Dental Hygienists Play An Important Role In Oral Care



In recent years, an overwhelming number of studies have begun to establish a clear connection between an individual’s oral health and their overall health. The clearer this connection becomes, the more in-demand preventative oral health services become; services typically performed by dental hygienists.

As the number of dental offices begins to increase and medical and dental technologies advance, the need for qualified dental hygienists continues to rise. A position once viewed as secondary to the success of a dental office has now become viewed as vitally important, as many dentists rely on their hygienists to make patients feel relaxed, comfortable, and confident during their visits.

Expanded Roles

“Dental hygienists serve as the initial point of contact for most of our patients on a daily basis,” says Dr. Dave Matthews, a dentist in Eugene, Oregon. “Our hygienist takes all of the necessary x-rays, conduct initial oral examinations of a patient’s teeth, and help to educate patients on issues with their oral health using internal cameras and images.”

“During a typical examination, our hygienists will examine a patient’s gums for signs of disease they can then relate to me or one of our other doctors. They will then determine what a patient’s daily oral hygiene habits are like –things like diet, soda consumption, brushing habits. Whether caused by drinking coffee, tea, soda, or from smoking, our hygienists will look at the effects these types of habits have had on a patient’s teeth and make recommendations to the patient on aspects of their behavior they should consider changing for the benefit of their oral health,” said Dr. Matthews.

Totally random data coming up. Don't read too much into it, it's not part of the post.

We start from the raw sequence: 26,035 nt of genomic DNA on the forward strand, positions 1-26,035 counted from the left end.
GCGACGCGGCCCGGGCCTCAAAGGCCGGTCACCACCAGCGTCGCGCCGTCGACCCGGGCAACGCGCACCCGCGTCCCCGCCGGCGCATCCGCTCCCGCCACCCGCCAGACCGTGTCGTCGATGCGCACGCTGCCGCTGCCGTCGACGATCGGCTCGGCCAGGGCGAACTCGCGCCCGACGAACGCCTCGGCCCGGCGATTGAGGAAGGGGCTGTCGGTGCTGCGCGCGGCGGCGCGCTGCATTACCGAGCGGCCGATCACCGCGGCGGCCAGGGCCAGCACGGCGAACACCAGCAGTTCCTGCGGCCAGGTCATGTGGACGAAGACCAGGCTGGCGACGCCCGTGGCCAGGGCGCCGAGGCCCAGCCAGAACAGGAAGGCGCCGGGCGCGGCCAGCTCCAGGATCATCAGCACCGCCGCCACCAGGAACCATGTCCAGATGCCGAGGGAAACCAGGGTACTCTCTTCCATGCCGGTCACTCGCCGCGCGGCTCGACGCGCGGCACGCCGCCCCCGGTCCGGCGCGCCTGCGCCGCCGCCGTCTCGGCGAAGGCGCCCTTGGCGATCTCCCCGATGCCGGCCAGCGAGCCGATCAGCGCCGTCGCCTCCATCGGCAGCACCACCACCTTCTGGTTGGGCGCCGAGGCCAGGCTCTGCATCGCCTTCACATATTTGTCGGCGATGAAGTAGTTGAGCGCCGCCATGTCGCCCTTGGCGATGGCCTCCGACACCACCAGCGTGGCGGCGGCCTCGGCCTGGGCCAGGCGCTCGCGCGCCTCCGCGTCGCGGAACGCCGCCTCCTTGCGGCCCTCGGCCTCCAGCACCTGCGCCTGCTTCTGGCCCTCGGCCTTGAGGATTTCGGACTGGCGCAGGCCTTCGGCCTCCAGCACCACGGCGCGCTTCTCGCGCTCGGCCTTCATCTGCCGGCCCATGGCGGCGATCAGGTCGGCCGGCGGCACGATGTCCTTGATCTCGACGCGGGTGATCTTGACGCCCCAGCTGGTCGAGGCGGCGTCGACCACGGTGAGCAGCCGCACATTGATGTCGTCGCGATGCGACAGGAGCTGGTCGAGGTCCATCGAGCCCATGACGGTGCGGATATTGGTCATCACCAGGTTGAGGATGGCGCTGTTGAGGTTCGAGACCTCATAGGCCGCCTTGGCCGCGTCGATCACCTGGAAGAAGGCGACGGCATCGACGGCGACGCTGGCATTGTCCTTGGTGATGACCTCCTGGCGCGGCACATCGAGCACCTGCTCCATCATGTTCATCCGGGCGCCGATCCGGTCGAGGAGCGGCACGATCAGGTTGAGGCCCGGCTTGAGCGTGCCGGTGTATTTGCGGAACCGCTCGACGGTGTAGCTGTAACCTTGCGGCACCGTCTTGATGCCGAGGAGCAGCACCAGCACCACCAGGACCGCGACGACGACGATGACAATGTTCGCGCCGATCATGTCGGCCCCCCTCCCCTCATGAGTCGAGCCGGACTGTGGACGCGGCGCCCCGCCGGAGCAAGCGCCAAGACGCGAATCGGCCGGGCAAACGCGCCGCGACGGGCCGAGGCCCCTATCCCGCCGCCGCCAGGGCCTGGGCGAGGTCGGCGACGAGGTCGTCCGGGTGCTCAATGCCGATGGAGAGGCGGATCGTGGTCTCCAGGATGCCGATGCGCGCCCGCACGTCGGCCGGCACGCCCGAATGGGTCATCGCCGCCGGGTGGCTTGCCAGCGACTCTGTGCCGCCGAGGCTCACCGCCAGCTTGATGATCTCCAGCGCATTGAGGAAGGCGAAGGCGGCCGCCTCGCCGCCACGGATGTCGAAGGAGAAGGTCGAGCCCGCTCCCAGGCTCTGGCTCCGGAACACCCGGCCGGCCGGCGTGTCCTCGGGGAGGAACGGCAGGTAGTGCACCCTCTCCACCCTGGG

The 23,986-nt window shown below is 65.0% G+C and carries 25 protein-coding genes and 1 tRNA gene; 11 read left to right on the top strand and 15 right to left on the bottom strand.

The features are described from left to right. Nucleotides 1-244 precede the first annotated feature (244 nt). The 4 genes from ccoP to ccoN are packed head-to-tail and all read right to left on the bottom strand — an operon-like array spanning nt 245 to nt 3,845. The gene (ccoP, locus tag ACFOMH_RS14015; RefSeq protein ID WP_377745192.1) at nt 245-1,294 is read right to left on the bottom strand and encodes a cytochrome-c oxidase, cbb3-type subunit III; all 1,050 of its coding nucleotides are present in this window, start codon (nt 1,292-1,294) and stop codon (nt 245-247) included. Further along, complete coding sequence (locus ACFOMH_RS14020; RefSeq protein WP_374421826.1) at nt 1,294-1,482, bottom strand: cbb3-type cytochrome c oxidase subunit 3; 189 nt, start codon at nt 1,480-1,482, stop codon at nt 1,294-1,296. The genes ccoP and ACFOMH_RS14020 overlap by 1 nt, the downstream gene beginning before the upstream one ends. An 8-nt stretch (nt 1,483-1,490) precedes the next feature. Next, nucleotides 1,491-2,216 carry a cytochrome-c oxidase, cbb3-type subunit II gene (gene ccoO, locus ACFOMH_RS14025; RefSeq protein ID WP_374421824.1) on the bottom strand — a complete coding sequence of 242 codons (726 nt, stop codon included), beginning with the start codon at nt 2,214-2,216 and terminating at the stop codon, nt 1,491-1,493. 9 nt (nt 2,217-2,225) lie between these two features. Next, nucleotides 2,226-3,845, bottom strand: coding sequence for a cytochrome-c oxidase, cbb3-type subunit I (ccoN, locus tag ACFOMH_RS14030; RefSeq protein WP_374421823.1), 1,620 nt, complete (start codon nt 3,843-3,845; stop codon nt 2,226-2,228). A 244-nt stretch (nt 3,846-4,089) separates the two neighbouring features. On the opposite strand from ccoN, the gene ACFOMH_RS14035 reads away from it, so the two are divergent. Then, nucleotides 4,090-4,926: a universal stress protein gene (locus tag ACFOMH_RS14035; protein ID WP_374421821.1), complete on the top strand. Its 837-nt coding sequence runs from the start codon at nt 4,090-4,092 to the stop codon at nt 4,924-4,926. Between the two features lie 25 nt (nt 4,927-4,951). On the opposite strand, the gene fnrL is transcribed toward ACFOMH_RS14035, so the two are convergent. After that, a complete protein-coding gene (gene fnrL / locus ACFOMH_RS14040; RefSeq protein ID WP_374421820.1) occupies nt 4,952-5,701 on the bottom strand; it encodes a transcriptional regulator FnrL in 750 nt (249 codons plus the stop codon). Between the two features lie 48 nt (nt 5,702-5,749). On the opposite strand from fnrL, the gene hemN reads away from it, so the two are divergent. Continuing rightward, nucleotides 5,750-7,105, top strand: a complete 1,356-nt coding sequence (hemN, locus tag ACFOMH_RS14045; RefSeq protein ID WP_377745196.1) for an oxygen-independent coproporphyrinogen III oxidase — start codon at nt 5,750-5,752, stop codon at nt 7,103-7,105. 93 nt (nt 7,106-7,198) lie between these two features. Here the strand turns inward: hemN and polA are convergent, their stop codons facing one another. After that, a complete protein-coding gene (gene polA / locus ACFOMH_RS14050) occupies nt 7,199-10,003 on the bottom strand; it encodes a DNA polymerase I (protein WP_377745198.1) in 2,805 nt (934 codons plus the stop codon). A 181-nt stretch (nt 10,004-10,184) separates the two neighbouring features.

“They also take the lead showing our patient’s how to brush and floss properly, educating them on the dangers gum disease poses to their oral and overall health, such as the increased risk they face of developing diabetes and heart disease, and so on. Only after all of that has been handled do our hygienist turn over patient treatment to the dentist.”

Skilled Position

Like any skilled position in the medical field, becoming a dental hygienist requires graduating from a dental college accredited by the Commission on Dental Accreditation – a division of the American Dental Association – with a degree in dentistry or a certificate or degree in dental hygiene. Graduates will also typically be required to pass a dental hygienist exam given by the American Dental Association Joint Commission on National Dental Examinations to receive accreditation to practice in the state in which they live. However, rules for accreditation can vary from state to state.

Considering the job market in the U.S. has only recently started to improve from a recession that has made finding employment so difficult for college graduates, dental hygienists enjoy better prospects of finding a job after college when compared to many other careers.

According to the U.S. Bureau of Labor Statistics, employment for dental hygienists will increase by 38 percent between 2010 and 2020.

“There’s a huge demand for qualified dental hygienists in not only our market, but in cities across the U.S.,” says Dr. Matthews. “Dental hygienists are like the engine for our office, and we understand how important having great hygienists are to running a successful practice.”



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